The flora and fauna species being recovered includes early gentian, oxtongue broomrape, yarrow broomrape, glanville fritillary, potter flower bee, cliff furrow bee, rest harrow, straw belle, white spot, dew footman

Benjamin Thompson, a Natural England team leader in Kent and Sussex, said:

We are excited for this investment into habitat management for these rare species at such an iconic site as the White Cliffs of Dover. Species-rich grassland is one of the rarest, yet one of the most important habitats for biodiversity in England.

Through agri-environment schemes with landowners, the network of species rich grassland in east Kent is growing, providing habitat for many rare and threatened species and we are excited to see this increased support through the Species Recovery Programme.

Robert Sonnen, National Trust’s lead ranger for the White Cliffs, said:

This generous grant from Natural England’s Species Recovery Programme will help us to secure the futures of rare flora and insects found at the White Cliffs of Dover and Sandwich Bay.

We plan to survey, monitor and manage unusual species from the tall, yellow-white oxtongue broomrape plant to the tiny, dotted straw belle moth. With the help of a project ecologist and volunteers, we look forward to expanding and fine-tuning our understanding of these and many more fascinating plants and animals that call the clifftop grassland home.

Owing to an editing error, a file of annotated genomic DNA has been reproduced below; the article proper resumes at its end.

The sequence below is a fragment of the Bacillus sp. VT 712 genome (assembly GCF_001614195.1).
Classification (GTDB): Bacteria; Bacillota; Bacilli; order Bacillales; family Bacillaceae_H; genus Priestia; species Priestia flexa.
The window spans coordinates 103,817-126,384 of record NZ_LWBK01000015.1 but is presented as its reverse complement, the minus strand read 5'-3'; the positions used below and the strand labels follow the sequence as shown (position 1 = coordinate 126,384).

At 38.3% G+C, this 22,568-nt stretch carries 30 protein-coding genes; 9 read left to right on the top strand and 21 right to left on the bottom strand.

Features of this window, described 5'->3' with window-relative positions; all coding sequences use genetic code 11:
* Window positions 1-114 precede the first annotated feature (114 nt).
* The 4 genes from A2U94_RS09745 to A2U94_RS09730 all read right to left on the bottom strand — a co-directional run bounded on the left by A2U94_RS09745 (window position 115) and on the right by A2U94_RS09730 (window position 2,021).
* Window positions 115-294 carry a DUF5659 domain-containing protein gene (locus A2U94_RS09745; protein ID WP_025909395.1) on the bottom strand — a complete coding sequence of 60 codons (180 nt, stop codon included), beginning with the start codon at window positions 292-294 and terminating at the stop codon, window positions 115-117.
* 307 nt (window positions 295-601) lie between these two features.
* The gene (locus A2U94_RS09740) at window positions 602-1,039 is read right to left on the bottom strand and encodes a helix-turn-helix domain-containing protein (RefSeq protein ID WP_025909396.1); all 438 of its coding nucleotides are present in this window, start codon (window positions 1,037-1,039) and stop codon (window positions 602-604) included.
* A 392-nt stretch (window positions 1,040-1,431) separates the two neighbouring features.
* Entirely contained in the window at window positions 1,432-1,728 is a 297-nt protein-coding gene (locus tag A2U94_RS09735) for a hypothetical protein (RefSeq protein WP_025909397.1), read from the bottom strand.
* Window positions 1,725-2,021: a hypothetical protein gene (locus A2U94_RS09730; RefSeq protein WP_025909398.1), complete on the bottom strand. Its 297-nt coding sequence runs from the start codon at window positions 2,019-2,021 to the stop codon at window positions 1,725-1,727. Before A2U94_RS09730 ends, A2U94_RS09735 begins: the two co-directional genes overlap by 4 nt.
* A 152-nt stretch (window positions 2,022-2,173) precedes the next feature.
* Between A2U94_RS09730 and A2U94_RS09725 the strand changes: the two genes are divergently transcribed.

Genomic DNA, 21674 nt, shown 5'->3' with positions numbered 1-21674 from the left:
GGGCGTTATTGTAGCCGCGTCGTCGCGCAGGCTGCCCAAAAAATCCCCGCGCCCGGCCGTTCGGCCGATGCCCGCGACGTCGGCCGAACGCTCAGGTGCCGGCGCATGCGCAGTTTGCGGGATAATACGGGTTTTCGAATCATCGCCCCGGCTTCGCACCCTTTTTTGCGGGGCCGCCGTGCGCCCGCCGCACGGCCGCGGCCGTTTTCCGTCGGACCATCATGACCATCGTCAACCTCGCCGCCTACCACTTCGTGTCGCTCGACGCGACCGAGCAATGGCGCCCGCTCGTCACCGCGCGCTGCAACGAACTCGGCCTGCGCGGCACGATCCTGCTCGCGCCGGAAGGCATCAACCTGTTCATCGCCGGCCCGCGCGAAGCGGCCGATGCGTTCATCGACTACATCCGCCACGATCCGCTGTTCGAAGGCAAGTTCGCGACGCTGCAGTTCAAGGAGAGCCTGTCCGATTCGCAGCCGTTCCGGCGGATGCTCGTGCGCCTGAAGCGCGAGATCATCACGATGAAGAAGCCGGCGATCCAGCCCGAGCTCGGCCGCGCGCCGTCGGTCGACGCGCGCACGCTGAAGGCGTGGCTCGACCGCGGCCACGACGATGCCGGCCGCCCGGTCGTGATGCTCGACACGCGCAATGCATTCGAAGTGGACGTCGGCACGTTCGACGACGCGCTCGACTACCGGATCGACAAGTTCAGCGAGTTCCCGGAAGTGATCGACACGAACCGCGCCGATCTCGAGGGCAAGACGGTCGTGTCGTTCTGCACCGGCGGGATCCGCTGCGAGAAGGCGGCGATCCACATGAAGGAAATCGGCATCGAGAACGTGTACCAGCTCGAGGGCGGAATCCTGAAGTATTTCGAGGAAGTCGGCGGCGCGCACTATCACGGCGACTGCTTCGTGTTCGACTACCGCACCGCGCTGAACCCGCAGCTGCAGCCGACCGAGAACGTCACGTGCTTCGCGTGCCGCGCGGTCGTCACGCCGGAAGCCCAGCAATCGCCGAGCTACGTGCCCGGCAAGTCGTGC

Other projects in Kent and Sussex include:

  • Wildwood Trust: Kentish chough reintroduction – aims to re-establish a core population of 20 to 35 chough through the reintroduction of captive-bred birds to the White Cliffs of Dover. This project will build on more than 4 decades of work which has provided suitable habitat to support choughs in Kent.
  • Groundwork South: Increasing the resilience of rare bee species in Hastings – to create specialised habitat appropriate to oak mining, tormentil mining, long horned brown-banded carder bees. We will achieve this by creating new areas and improving the diversity of wildflower meadows, improving woodland edge habitat, restoring and planting new hedgerows and making improvements to amenity grassland to increase their scope for foraging.